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Libby has Turner Syndrome, and we see what this means for her throughout her story. She is more than just her illness. Libby doesn't have a lot of real life friends so "collects" people she admires in her head and makes them friends. I loved this. I also enjoyed seeing her navigate a real life friendship that she wasn't in control of.  Libby is clever,  and has a real thirst for knowledge. She has a brilliant, unique voice, and is really funny. Her story is centred around her wanting to help her pregnant sister, Nonny, and her husband who are having some difficulties. Libby decides she can help her by winning a competition. It becomes an obsession that takes over her life. I admired her spirit but also cringed at some the things she did. I struggled with the storyline about Nonny's labour and her unwell baby because of my own issues,  but I was so invested in the story that I had to just skip those pages and carry on because I couldn't bear not knowing how it ended. This is a brilliant book. I don't think I've ever read anything like it. I would definitely recommend it.

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The story was lovely, enjoyed reading having googled 'turners syndrome'. Loved the family dynamics, especially her relationship with Nonny.

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I read this story with my own 12 year old daughter - we loved it and in the words of my 12 year old Libby was inspirational!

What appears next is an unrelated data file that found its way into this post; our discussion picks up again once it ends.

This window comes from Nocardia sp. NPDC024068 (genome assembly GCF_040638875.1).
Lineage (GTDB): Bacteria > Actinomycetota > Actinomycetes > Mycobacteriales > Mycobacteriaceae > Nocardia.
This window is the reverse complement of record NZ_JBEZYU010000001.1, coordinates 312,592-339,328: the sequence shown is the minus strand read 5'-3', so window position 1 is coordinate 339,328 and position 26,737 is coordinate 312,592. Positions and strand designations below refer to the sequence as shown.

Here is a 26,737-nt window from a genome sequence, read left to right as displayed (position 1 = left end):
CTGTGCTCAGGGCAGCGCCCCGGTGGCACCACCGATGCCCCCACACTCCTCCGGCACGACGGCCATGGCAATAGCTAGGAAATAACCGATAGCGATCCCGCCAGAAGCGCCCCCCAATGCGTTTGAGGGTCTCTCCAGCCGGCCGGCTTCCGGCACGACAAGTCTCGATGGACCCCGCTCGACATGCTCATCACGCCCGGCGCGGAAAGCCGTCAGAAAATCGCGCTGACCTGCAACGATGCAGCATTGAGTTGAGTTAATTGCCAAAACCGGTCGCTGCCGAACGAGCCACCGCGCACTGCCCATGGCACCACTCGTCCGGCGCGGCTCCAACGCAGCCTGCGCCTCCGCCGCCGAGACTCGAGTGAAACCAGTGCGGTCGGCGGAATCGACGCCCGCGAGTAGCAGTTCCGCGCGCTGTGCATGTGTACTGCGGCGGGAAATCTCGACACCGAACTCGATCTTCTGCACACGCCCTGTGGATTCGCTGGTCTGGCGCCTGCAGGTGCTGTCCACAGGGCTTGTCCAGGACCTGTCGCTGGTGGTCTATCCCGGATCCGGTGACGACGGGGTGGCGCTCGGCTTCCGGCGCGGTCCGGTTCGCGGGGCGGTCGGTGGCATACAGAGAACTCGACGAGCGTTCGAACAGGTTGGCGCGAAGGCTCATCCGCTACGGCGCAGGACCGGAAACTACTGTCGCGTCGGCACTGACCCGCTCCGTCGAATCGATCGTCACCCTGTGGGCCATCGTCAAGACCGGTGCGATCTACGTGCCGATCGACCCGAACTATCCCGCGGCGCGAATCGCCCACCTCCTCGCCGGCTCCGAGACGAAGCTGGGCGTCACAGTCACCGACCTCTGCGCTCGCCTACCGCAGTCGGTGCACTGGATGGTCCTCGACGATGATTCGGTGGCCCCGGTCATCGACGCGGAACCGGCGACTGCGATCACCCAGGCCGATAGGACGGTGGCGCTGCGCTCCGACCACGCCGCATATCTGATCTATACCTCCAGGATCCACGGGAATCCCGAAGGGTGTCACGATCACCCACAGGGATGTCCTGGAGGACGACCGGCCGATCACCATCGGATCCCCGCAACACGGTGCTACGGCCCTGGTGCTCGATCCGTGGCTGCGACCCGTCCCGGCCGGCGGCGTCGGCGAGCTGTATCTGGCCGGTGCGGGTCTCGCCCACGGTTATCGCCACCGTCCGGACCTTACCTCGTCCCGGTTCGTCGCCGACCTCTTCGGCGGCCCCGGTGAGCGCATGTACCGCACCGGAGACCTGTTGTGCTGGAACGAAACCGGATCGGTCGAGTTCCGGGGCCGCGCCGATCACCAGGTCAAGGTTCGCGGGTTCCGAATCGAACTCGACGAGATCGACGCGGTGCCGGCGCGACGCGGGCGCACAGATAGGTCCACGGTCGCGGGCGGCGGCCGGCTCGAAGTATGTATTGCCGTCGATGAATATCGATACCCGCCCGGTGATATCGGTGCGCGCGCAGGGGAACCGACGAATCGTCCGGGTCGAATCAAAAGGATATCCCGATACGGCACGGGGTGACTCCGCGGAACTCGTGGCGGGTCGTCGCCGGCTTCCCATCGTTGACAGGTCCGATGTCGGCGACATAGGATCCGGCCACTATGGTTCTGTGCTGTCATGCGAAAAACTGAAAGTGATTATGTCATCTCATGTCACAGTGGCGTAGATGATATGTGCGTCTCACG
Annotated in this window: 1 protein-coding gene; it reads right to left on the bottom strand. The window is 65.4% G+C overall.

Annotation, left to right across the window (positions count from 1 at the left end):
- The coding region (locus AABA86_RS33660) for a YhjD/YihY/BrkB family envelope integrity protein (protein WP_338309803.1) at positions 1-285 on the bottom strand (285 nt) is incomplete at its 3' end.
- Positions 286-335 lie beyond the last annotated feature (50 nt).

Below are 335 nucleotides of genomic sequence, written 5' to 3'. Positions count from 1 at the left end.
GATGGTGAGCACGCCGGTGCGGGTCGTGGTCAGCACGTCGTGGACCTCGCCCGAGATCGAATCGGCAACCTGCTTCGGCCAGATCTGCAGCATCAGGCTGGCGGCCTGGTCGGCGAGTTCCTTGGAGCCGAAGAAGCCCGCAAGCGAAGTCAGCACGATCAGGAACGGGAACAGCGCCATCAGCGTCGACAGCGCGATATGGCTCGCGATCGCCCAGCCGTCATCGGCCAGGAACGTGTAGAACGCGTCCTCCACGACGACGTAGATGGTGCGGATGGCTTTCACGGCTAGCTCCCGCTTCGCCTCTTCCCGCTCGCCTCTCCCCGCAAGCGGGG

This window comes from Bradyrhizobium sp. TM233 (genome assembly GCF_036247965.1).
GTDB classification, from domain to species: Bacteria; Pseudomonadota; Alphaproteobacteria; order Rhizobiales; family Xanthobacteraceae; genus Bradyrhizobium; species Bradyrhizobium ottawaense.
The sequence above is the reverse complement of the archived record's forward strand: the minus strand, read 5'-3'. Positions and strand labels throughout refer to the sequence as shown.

What Stars Are Made Of tells the story of 12yo Libby who has Turners Syndrome. Libby has always loved science and history and has always been different. When Libby finds out about a science competition where the winner receives $25,000 she thinks this could be the answer to help her family and school.

Libby has a close relationship with her sister and parents but struggles to make friends at school, when new girl Talia starts, Libby starts to form a bond and together they form a team - them against the bully at school and with this their friendship is sealed.

This is a lovely story filled with joy, inspiration and wonder!

I loved that after reading this book my daughter and I were inspired to read about some of the people mentioned within it and in the words of my daughter Libby was truly inspirational!

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When Libby learns that her older sister is pregnant, she is ecstatic at the thought of a new baby. But then come all the worries, what if the baby has the same problems she's had? Nonny's husband recently lost his job, how will they cope? Then she comes up with an audacious plan that will solve everything, if she can pull it off.

I absolutely loved Libby right from the start. I just wanted to give her a big hug and protect her from the world. She's so smart and determined, with a slightly hyper-active mind and a thousand thoughts a minute. The library is her best friend, but she also has tons of friends in her head. All the lesser known, underestimated, scientists and contributors to the world that she hears about.

I loved how the details about Libby are revealed gradually, ensuring you never see Libby as anything but a girl like any other. She's going through many of the things all young girls go through, albeit with some additional challenges. But she never lets anything stop her. She even delays reading about something in case it tells her she's not supposed to be able to do things. She's much more interested in the many things she CAN do.